Date: 25th to 29th May 2015
Location: Midlands Innovation & Research Centre, Athlone, Ireland
Scope of Course
The course provides an introduction to the basic principles governing the design and operation of Composite Overwrapped Pressure Vessels (COPV). The comprehensive overview of current technological understanding will provide both engineering mechanics fundamentals and practical applications drawn from experience to educate program managers, design engineers, ground and flight operators, safety analysts, quality engineers and users/customers.
Background to the Course
High performance Composite Overwrapped Pressure Vessels (COPVs) have been utilized in the aerospace and automotive industries for many years, providing an inherently safe, lightweight and cost effective storage source for pressurized fluids. COPVs are commonly used for gas and propellant storage in spacecraft and launch vehicles. The consequence of a COPV rupture can include the release of caustic fluids, loss of necessary fluids and the release of stored energy equivalent to several pounds of trinitrotoluene (TNT) depending on the quantity, pressure and fluid contained in the COPV.
In the aerospace sector, the development of a commercial space industry has reinforced the need for light and low cost yet safe and reliable pressure vessels. In the automotive sector, new demands for alternative fuel vehicles driven by changes in the energy sector have given rise to opportunities for durable and low cost, and also safe and reliable pressure vessels, particularly for hydrogen and compressed natural gas. Safety and high reliability are achieved by adhering to rigorous processes throughout the life cycle of a pressure vessel, including the design, manufacture, testing, handling, and operation phases.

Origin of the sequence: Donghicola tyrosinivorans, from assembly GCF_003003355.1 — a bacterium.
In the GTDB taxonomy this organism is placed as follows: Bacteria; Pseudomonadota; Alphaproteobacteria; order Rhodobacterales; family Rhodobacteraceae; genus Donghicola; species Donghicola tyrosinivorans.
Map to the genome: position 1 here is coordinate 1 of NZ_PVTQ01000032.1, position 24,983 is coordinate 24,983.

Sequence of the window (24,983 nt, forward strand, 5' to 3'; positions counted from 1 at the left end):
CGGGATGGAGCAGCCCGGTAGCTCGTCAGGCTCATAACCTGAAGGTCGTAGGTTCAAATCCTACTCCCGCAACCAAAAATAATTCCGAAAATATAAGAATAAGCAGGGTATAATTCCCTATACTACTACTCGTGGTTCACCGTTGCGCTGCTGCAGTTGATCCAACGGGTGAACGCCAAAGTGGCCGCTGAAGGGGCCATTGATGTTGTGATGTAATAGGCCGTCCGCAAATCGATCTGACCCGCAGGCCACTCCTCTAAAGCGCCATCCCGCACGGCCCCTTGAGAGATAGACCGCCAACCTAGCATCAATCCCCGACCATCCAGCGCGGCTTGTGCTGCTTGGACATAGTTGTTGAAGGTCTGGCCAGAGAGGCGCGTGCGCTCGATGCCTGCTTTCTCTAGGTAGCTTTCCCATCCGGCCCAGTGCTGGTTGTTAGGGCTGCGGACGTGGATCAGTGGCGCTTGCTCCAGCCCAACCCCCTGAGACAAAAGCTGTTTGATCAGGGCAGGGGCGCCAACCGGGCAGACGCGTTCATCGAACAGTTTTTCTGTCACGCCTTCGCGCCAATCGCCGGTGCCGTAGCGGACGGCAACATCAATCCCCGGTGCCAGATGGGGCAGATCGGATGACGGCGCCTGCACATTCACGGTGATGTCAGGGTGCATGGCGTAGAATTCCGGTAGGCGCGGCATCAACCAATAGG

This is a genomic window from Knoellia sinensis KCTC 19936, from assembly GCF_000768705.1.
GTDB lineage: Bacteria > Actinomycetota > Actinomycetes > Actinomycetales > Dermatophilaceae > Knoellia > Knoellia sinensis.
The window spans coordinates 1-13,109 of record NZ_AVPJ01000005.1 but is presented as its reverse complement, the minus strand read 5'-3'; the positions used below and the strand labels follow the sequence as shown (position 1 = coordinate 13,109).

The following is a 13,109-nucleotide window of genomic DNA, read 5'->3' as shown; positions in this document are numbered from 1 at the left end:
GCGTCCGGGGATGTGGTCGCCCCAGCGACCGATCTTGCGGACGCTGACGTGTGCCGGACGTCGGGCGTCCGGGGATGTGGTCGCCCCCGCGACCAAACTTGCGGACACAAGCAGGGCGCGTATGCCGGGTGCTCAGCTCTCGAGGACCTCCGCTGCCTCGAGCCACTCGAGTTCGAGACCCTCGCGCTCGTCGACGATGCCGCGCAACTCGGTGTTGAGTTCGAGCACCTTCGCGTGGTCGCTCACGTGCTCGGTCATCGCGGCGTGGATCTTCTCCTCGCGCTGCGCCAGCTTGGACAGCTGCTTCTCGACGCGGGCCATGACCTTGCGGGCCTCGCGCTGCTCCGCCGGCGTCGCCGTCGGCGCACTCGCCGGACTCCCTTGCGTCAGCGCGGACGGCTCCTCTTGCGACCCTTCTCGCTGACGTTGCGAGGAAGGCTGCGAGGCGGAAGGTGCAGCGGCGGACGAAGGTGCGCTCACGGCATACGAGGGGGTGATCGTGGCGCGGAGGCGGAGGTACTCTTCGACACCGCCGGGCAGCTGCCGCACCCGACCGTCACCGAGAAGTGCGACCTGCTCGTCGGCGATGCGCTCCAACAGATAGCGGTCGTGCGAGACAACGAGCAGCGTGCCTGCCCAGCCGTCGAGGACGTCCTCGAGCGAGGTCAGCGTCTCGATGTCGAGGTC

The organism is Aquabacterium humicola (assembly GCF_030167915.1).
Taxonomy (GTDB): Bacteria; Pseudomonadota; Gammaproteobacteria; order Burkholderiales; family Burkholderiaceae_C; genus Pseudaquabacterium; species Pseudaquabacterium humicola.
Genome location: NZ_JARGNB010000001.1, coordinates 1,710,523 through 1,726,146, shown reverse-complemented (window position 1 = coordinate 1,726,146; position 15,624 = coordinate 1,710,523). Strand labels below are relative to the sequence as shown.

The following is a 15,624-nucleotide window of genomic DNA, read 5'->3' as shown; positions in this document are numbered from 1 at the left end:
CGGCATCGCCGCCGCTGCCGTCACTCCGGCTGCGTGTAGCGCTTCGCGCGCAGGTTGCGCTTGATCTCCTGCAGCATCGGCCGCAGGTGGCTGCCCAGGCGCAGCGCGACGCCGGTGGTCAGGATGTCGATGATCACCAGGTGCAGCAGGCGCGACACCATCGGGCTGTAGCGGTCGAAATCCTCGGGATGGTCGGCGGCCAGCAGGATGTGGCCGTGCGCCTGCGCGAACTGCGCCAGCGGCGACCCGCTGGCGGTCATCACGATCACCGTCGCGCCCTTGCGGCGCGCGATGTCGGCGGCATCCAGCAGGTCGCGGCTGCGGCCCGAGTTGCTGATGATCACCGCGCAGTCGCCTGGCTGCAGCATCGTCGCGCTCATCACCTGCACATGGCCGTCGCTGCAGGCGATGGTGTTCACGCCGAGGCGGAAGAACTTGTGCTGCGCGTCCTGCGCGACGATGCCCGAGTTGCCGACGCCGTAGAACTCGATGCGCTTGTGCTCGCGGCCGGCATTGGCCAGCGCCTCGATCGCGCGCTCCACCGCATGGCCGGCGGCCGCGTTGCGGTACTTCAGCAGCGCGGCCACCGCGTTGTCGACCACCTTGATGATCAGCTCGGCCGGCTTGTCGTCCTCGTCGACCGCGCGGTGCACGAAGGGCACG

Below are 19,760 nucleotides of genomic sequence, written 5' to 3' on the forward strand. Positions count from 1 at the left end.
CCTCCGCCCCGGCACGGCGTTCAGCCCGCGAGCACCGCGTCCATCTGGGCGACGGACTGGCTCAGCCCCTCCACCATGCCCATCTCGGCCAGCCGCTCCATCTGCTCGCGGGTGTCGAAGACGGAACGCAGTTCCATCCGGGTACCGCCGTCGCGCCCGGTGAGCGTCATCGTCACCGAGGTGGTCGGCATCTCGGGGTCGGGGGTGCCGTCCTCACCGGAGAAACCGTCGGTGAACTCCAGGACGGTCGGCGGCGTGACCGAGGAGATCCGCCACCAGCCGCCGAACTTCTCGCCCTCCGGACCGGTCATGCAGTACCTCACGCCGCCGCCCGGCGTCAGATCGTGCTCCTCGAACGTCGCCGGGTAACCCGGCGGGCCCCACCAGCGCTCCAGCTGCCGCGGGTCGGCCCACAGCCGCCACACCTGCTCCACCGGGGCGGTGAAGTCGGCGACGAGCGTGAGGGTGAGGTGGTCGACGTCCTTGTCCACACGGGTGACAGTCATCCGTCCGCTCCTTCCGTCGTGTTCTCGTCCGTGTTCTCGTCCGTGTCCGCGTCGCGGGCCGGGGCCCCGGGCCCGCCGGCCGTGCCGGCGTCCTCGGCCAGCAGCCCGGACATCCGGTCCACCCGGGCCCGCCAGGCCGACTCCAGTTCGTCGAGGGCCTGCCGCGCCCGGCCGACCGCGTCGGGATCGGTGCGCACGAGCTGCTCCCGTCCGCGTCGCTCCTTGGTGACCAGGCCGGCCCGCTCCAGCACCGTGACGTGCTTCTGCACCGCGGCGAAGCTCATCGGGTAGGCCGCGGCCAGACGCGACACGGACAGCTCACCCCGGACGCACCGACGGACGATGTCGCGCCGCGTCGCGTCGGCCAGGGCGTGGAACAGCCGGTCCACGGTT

Fundamental to the use of COPVs in space applications is the relevant failure modes and the design techniques introduced to ensure safe operation. Flight safety can only be properly understood through appropriate engineering design and quality throughout the vessel lifecycle from design, qualification, manufacturing, acceptance testing, handling and finally operational use. Each step of the product lifecycle has relevant safety considerations, which will ultimately affect the likelihood for catastrophic failure resulting in loss of life during operations… < Read More >
Course Length and Duration
32 hrs in 5 days
Who Should Attend?
- Engineers and Managers who are interested in the latest techniques for COPV design, development manufacturing and testing
- Quality and Safety Assurance practitioners with no previous COPV experience
- Ground operators and those who write design requirements for COPV safe handling.
What You Will Learn?
- Failure modes in COPVs and requirements for safe operation in space environments
- Designing for Maximum Operational Pressure and Relevant Factors of Safety
- Approaches to Liner Fatigue Modeling under Pressure Cycling
- Liner Buckling: Models, Trigger and Methods of Prevention
- Composite Stress-Rupture Phenomenon and Reliability Modeling
- Nondestructive Evaluation (NDE
- Considerations for Ground Operations and Damage Control Mitigation Techniques.
How You Will Learn It?
- Interactive Verbal instruction using Power Point
- Videos and Photographs.
- Case studies
- Interactive experience with Finite Element Analysis simulation with the Abaqus FEA program.
What You Will Take With You?
- The course book with all presentations and documents
- Student version of Abaqus FEA (of Dassault Systèmes)
- Certificate of Course Completion
Course Syllabus Day 1 – Afternoon
- General introduction to geometry and structure of high-pressure COPV
- COPV safety considerations
- Failure modes
- Certification standards
Day 2 Morning COPV Safety test and analyses Day 2 Afternoon
- Damage Control Plans
- Ground Safety Considerations
- Design Considerations
Day 3 Morning
- Winding pattern design
- Autofrettage, purpose and risks in implementation
Day 3 Afternoon Approaches to liner fatigue modeling under pressure cycling
Day 4 Morning
- Liner buckling
- Overwrap stress-rupture phenomena and reliability modelling
Day 4 Afternoon
- Nondestructive evaluation (NDE) of liner, and crack and flaw detection techniques
- Overwrap NDE to detect broken tows, wraps and delamination
Day 5 Morning
- Special Considerations: Operating COPVs in the Space Environment:
- Special Topic: USC Rocket Propulsion Laboratory
- New concepts in pressure vessel standards
- Standards for the Automotive Industry